stars

Welcome my dear friends. Enjoy your visit and share your thoughts. Thank you, much love

Thursday, 27 March 2014

THE BIRTH OF APHRODITE


THE BIRTH OF APHRODITE

Cicero, De Natura Deorum 3. 21 - 23 (trans. Rackham) (Roman rhetorician C1st B.C.) :
"[Cicero enumurates a number of rival cult traditions about Aphrodite sourced from different regions:] The first Venus [Aphrodite] is the daughter of Caelus [Ouranos] (Sky) and Dies [Hemera] (Day); I have seen her temple at Ellis. The second was engendered form the sea-foam, and as we are told became the mother by Mercurius [Hermes] of the second Cupidus [Eros]. The third is the daughter of Jupiter [Zeus] and Dione, who wedded Vulcanus [Hephaistos], but who is said to have been the mother of Anteros by Mars [Ares]. The fourth we obtained from Syria and Cyprus, and is called Astarte; it is recorded that she married Adonis."


I) BORN OF THE SEA-FOAM

The most common version of the birth of Aphrodite describes her born in sea-foam from the castrated genitals of the sky-god Ouranos.

Hesiod, Theogony 176 ff (trans. Evelyn-White) (Greek epic C8th or 7th B.C.) :
"Ouranos (the Sky) came, bringing on night and longing for love, and he lay about Gaia (the Earth) spreading himself full upon her. Then the son [Kronos] from his ambush stretched forth his left hand and in his right took the great long sickle with jagged teeth, and swiftly lopped off his own father's members and cast them away to fall behind him . . . and so soon as he had cut off the members with flint and cast them from the land into the surging sea, they were swept away over the main a long time: and a white foam spread around them from the immortal flesh, and in it there grew a maiden. First she drew near holy Kythera, and from there, afterwards, she came to sea-girt Kypros, and came forth an awful and lovely goddess, and grass grew up about her beneath her shapely feet. Her gods and men call Aphrodite, and Aphrogeneia (the foam-born) because she grew amid the foam, and well-crowned (eustephanos) Kythereia because she reached Kythera, and Kyprogenes because she was born in billowy Kypros, and Philommedes (Genital-Loving) because sprang from the members. And with her went Eros (Love), and comely Himeros (Desire) followed her at her birth at the first and as she went into the assembly of the gods. This honour she has from the beginning, and this is the portion allotted to her amongst men and undying gods,--the whisperings of maidens and smiles and deceits with sweet delight and love and graciousness."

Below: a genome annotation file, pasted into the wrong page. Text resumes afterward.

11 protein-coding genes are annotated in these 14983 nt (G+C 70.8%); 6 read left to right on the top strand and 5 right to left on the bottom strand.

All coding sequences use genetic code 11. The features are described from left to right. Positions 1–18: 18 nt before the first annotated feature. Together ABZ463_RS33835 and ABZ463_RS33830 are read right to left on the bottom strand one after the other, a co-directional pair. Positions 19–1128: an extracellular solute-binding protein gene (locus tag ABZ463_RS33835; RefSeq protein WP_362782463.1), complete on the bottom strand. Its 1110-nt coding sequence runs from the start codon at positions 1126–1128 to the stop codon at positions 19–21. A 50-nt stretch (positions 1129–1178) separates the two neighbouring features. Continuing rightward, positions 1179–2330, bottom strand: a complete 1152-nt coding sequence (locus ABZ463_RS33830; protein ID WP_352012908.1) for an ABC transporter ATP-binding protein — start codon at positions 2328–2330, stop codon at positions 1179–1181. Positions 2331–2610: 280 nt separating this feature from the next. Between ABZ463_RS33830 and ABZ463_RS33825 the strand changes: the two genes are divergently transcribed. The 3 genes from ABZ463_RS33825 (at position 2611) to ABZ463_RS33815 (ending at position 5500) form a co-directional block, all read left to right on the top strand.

Homeric Hymn 6 to Aphrodite (trans. Evelyn-White) (Greek epic C7th to 4th B.C.) :
"To Sea-set Kypros the moist breath of the western wind (Zephryos) wafted her [Aphrodite] over the waves of the loud-moaning sea in soft foam, and there the gold-filleted Horai (Seasons) welcomed her joyously. They clothed her with heavenly garments: on her head they put a fine, well-wrought crown of gold, and in her pierced ears they hung ornaments of orichalc and precious gold, and adorned her with golden necklaces over her soft neck and snow-white breasts, jewels which the gold-filleted Horai wear themselves whenever they go to their father's house to join the lovely dances of the gods. And when they had fully decked her, they brought her to the gods, who welcomed her when they saw her, giving her their hands. Each one of them prayed that he might lead her home to be his wedded wife, so greatly were they amazed at the beauty of violet-crowned Kythereia."

The Anacreontea, Fragment 57 (trans. Campbell, Vol. Greek Lyric II) (C5th B.C.) :
"[Aphrodite] roaming over the waves like sea-lettuce, moving her soft-skinned body in her voyage over the white calm sea, she pulls the breakers along her path. Above her rosy breast and below her soft neck a great wave divides her skin. In the midst of the furrow, like a lily wound among violets, Kypris shines out from the clam sea. Over the silver on dancing dolphins ride guileful Eros and laughing Himeros (Desire), and the chorus of bow-backed fish plunging in the waves sports with Paphia where she swims."


Diodorus Siculus, Library of History 5. 55. 4 (trans. Oldfather) (Greek historian C1st B.C.) :
"Aphrodite, they say, as she was journeying [after her birth in the sea] from Kytherea to Kypros and dropped anchor near Rhodes, was prevented from stopping there by the sons of Poseidon, who were arrogant and insolent men; whereupon the goddess, in her wrath, brought a madness upon them."

Pausanias, Description of Greece 5. 11. 8 (trans. Jones) (Greek travelogue C2nd A.D.) :